pulse, relay, switch

high five

The ways in volleyball and basketball that hand touches — high fives, low fives, fist bumps, etc. — maintain an energetic and affective flow throughout an athletic context, during play as well as during stoppages: congratulating, rewarding, acknowledging, affirming, but also dissipating sad passions, situational failures, and the like.

The difference between the two is largely structural: volleyball centralizes and ritualizes the hand touches, with all 6 players on the floor coming together after each point for a group exchange that appears quite indifferent to whether a point was scored or surrendered. In basketball, meanwhile, the hand touches are more distributed through the 5-player system as multiple haptic relays and switches, one player high-fiving another one here, another over there, and yet again; the energy staying on the move, diffuse, leaking into defensive transition opportunities and brief game stoppages as an occurrent "computational art" based on physical proximity, tempo, context, and event.

xenointelligence

Spurs ball movement

Spurs ball movement

if you want to see a xenointelligence with "affective computational" potential, watch 5 basketball players (or indeed an entire team) when they're in a state of flow with great ball movement.

Dang Vanity Ratio

crutch

 

Nirvana Ago Ditty
A Dragon Nativity

Today Ranting Via
Today Raving Anti

Dignitary Nova At
Toady Ingrain Vat

Ad Organ Nativity
Avoid Gain Tyrant

Avatar Dignity On
Avatar Dying Into

Variant Dating Yo
Dating Via Notary

Tiara Vanity Dong
Avian Tango Dirty

Avidity Gonna Art!
Radio Gnat Vanity

Radiant Tango Ivy
Radiant Vanity Go (Go (Go)

Attain Angry Void
Attaining Ova Dry

Data Navy Rioting
Vagina Yarn Ditto

Radon Gait Vanity
Diva Gyration Tan

Vagrant Nay Idiot
Aviation Dang Try

all in for contagion. (biogram/biopsy)

all in for contagion

you need communal excitement.

basket

Petros Efstathiadis
Basket
2009

Rafe Bartholomew:

"[Pete] Axthelm's phrase 'unique communal excitement' is perfect. It captures the social aspect of basketball and why many of us love the sport. Plays like Ginobili's between-the-legs pass or Parker's U-turn remind us of the best times we've had on a court, when for a half or a quarter or even one possession, we entered mind-meld territory with our teammates, executed pretty give-and-go handoffs, and spun off defenders to catch lob passes and finish them for layups. For 99 percent of us, nothing we have ever done on a basketball court remotely compares to what Parker and Ginobili do, but we have felt something close to what they're feeling on those perfect possessions. That emotional charge you get when you and four teammates are truly clicking — it scales down to your playground or your YMCA or your high school gym. The Spurs don't just achieve the sublime; they allow us to share in it" (emphasis added).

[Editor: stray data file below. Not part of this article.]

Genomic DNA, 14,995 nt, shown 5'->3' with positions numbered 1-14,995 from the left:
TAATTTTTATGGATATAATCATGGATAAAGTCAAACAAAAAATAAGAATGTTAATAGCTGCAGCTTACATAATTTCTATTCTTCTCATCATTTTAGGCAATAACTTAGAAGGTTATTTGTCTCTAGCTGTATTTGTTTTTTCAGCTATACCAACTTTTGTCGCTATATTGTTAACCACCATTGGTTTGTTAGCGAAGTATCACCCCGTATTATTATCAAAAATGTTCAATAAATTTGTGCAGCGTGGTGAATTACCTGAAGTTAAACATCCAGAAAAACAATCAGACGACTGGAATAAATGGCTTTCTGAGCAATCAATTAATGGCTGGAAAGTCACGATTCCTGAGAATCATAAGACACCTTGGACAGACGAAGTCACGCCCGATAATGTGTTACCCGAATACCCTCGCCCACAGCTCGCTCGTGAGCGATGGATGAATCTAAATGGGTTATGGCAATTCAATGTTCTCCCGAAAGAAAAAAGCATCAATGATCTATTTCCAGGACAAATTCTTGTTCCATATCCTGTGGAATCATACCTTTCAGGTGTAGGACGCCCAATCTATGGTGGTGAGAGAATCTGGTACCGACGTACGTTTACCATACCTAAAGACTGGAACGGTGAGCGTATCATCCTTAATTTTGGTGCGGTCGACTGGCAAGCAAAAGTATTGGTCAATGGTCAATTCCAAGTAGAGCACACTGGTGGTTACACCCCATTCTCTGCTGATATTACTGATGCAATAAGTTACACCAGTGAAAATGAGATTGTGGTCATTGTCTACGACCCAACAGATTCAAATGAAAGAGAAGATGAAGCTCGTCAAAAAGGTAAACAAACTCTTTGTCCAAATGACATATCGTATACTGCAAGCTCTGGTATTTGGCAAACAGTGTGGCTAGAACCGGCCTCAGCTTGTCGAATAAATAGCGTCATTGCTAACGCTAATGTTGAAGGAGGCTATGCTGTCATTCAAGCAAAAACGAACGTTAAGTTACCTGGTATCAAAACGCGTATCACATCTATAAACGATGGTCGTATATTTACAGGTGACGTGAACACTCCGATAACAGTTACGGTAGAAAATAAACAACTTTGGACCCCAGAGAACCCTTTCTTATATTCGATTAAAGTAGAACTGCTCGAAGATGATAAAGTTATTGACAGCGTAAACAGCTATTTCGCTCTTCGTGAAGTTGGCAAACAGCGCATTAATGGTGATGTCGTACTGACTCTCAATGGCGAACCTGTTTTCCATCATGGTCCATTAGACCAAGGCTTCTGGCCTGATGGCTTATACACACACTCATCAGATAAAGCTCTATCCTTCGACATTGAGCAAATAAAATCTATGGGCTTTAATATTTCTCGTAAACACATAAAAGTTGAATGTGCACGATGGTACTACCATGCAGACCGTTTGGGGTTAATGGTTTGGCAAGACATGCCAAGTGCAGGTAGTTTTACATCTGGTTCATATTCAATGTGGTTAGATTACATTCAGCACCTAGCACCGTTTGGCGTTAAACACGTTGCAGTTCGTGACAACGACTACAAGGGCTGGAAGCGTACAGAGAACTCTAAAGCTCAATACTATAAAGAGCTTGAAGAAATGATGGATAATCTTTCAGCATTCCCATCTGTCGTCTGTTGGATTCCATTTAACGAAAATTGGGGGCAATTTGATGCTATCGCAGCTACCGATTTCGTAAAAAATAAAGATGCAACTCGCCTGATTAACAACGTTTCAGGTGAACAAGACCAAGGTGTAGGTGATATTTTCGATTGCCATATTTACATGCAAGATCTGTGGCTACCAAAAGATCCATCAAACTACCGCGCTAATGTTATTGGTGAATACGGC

I Run Because I Can

boston finish

by Lindsay LaMorre

 

Two days of complete exhaustion and emotional depletion after the Boston Marathon … and I find both the desire and need to run.

I ask myself why??

Running makes me smile and has the power to change a day.
I run because no two runs are ever the same.
I run because it fills my heart with joy.
I run because success and happiness lies within.
I run to keep my mind and spirit clear and strong.
I run because I value and care for my health.
I run to be with amazing friends.
I run to be a part of an incredible community of runners that have welcomed, mentored, supported and encouraged.
I run because of the journey.
I run to embrace adversity.
I run because I can.

What was supposed to be a celebratory, joyous, and momentous event … turned into disappointment.

I ask myself why?

Was it the cowardly acts of terrorism that destroyed and deflated the whole event, manufacturing the run as completely meaningless? Was it my heavy heart for the victims who were fighting for lives and limbs? Was it the media that glorified the terror to enhance its spectacle? Or had it been something more personal, more selfish? Was it the thought of all those winter training hours suddenly deemed insignificant due to the bronchitis that had attacked my chest and lungs just days before I was to run? Was it that I couldn’t have my peak physical performance on the stage of the world’s oldest and most iconic marathon?

Maybe . . .

But the tragic events that occurred in Boston have impacted me personally and changed my perspective forever. My true disappointment laid within me … it rested in my inability to actually go back to the foundations of why I run in the first place. In the moment, I forgot to savour the opportunity and experience I was so blessed and privileged to have. Success isn't measured by a stopwatch; it's distinguished by the journey.

Explosions Sirens Chaos Panic Confusion

Why?

Within a blink, I may not have been so lucky — an opportunity lost and an experience taken for granted.

I finished the Boston Marathon.
I was with a loved one at the time of the explosion.
I was warm.
I had my belongings.
I was safe and healthy.
I was so very blessed.

I am fortunate enough to get a second chance in 2014 to revisit this question of "why?"

Running is my comfort … Boston is my inspiration.

_______________

(Lindsay LaMorre is a Health and Physical Education specialist who lives and works in Toronto. She wore bib number 10577 at Boston 2013.)